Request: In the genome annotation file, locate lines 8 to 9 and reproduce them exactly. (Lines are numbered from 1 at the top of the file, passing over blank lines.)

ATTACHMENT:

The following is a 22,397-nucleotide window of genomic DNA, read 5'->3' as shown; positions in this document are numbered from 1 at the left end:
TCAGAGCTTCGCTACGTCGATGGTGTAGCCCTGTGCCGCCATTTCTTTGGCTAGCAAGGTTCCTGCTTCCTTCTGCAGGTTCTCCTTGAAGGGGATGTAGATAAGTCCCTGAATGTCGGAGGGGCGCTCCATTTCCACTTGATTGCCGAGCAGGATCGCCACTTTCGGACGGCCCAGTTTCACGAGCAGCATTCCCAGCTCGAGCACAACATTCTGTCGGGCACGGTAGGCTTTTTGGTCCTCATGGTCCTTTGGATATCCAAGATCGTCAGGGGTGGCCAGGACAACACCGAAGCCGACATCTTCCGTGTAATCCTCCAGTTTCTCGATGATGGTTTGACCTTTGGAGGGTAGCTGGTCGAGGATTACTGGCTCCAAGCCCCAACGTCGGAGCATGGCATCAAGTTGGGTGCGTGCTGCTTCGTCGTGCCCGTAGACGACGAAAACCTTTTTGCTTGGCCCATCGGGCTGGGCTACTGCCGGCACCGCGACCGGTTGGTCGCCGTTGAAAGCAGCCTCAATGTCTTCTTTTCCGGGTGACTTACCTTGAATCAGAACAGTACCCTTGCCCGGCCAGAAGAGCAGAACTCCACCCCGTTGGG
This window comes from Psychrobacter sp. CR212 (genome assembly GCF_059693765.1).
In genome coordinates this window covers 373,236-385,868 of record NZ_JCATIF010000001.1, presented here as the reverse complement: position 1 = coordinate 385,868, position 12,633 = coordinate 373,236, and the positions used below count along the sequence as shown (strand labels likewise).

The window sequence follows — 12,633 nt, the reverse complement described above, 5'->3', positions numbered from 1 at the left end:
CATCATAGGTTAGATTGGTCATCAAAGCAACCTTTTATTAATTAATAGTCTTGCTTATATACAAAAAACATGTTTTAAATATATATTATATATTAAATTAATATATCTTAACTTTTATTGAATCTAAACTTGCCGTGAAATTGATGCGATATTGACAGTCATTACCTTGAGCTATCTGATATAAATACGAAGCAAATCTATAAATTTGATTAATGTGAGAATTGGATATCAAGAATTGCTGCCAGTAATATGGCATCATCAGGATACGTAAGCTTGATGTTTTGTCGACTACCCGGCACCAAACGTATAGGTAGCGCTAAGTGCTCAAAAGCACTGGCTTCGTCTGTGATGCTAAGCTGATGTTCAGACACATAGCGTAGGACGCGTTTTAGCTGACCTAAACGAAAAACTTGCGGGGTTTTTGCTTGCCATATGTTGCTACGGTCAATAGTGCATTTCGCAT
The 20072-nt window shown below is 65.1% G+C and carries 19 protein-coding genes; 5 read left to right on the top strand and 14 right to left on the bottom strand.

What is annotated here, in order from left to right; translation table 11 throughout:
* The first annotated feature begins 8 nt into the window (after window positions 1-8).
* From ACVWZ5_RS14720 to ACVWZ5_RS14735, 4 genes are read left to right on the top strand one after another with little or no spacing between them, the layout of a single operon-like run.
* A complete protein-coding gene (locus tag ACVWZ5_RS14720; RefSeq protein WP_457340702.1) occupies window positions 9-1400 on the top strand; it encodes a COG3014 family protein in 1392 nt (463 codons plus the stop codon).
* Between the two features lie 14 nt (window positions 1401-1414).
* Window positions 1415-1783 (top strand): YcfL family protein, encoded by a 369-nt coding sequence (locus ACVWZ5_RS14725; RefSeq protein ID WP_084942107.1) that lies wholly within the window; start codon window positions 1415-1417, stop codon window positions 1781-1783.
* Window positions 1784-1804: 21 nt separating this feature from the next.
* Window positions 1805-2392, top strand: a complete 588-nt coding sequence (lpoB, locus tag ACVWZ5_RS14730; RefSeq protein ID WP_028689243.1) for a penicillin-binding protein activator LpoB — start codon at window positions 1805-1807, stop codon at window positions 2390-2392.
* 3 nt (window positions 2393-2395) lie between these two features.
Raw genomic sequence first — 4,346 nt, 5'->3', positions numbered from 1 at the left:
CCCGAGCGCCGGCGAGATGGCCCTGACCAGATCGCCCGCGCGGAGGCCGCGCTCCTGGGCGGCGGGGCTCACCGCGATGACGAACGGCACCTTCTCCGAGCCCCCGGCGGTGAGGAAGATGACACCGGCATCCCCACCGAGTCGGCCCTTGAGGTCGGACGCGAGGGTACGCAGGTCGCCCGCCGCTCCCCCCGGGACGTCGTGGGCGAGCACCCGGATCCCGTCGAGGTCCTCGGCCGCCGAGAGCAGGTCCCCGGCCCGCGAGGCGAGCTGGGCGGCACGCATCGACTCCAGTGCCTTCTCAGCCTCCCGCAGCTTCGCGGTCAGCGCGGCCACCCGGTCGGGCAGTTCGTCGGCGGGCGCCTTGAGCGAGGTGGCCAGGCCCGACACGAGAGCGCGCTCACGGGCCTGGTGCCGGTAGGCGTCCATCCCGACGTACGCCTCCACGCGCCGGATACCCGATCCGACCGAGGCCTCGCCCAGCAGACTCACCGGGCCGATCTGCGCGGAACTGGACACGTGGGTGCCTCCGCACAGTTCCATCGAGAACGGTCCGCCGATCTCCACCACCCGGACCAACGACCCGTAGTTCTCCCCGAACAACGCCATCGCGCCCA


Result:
What is annotated here, in order from left to right; translation table 11 throughout:
* The first annotated feature begins 8 nt into the window (after window positions 1-8).